How to encourage your grandchildren to read

How to encourage your grandchildren to read
  • Obviously reading bedtime stories is the earliest and easiest way to foster a life-long love of books. Let your grandchildren bring their favourite books with them to show you, or keep a selection at your home that they’ll look forward to returning to. It’s lovely to share some of the tales you read as a youngster too.
  • Keep them engaged by asking them questions throughout, trying to make them think about the characters and the story, or look for details in the pictures.
  • Of course reading isn’t only about books – encouraging them to read comics, magazines and even board games with written instructions are all good ways to boost their vocabulary on top of stories. If they’re building a craft project, encourage them to read the instructions themselves if they can manage it.
  • Don’t force them if they’re reluctant, but perhaps let them choose a new book from a library or bookshop as a treat, snuggle up with a hot chocolate and read it together. If you can afford it, perhaps give them pocket money that’s only to be spent on books.
  • Introduce them to your local bookseller or librarian – they might have great suggestions for new titles that your grandchildren will love.
  • If they have a particular hobby or interest – sports, crafts, animals, etc – try to find non-fiction books that will help them learn more, or even novels that feature their hobby.
  • Turn spelling into games – if you have a bare patch of earth in the garden, call out words for them to spell in the mud with a stick; bake fairy cakes and write difficult words on the top in icing, or even play a traditional game of ‘hangman’.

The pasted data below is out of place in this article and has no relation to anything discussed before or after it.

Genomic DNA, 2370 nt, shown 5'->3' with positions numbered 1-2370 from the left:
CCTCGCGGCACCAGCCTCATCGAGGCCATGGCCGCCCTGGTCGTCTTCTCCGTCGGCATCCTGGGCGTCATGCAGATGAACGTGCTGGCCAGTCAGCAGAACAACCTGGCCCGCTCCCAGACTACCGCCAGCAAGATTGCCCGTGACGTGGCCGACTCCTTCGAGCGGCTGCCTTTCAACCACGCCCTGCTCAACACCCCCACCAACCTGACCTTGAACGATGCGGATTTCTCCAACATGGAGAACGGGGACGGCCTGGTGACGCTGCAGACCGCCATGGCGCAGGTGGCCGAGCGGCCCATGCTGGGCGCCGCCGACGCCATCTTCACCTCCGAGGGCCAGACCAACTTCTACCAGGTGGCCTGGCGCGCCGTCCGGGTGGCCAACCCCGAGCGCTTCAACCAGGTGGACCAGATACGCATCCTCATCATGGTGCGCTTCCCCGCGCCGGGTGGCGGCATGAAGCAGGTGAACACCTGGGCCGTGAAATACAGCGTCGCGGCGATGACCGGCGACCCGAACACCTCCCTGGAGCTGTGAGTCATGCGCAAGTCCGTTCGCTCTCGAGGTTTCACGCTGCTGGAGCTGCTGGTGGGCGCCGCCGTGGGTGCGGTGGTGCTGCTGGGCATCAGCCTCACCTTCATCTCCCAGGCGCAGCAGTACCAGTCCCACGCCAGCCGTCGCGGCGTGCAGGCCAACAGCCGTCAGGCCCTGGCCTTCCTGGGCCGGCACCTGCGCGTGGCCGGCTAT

• Let them borrow your e-reader. If you have a Kindle or other e-reader, it might be a useful tool for your grandchildren if they’re learning to read. Sometimes being able to increase the size of words, or click through to a dictionary, can be easy ways to boost their vocabulary.
  • When they are old enough to read for themselves, you might ask them to read to you. Not only will it transport you back to your own childhood, but they’ll be learning how to sound out tricky words with you there to guide them. Aside from the educational benefits, it’s also a great way to stay involved in their hobbies and interests as they grow older.
  • Let them see you enjoying your own books. Children love to mimic the behaviour of their parents and grandparents, and seeing you getting pleasure from reading is sure to help them form a good impression about the power of words.
  • Discuss the books they’re reading in school and read them yourself so you can have a proper discussion about it – this of course gets much more interesting the older they get, and it might introduce you to some wonderful new titles too.

  • For more tips and tricks, pick up the latest copy of Yours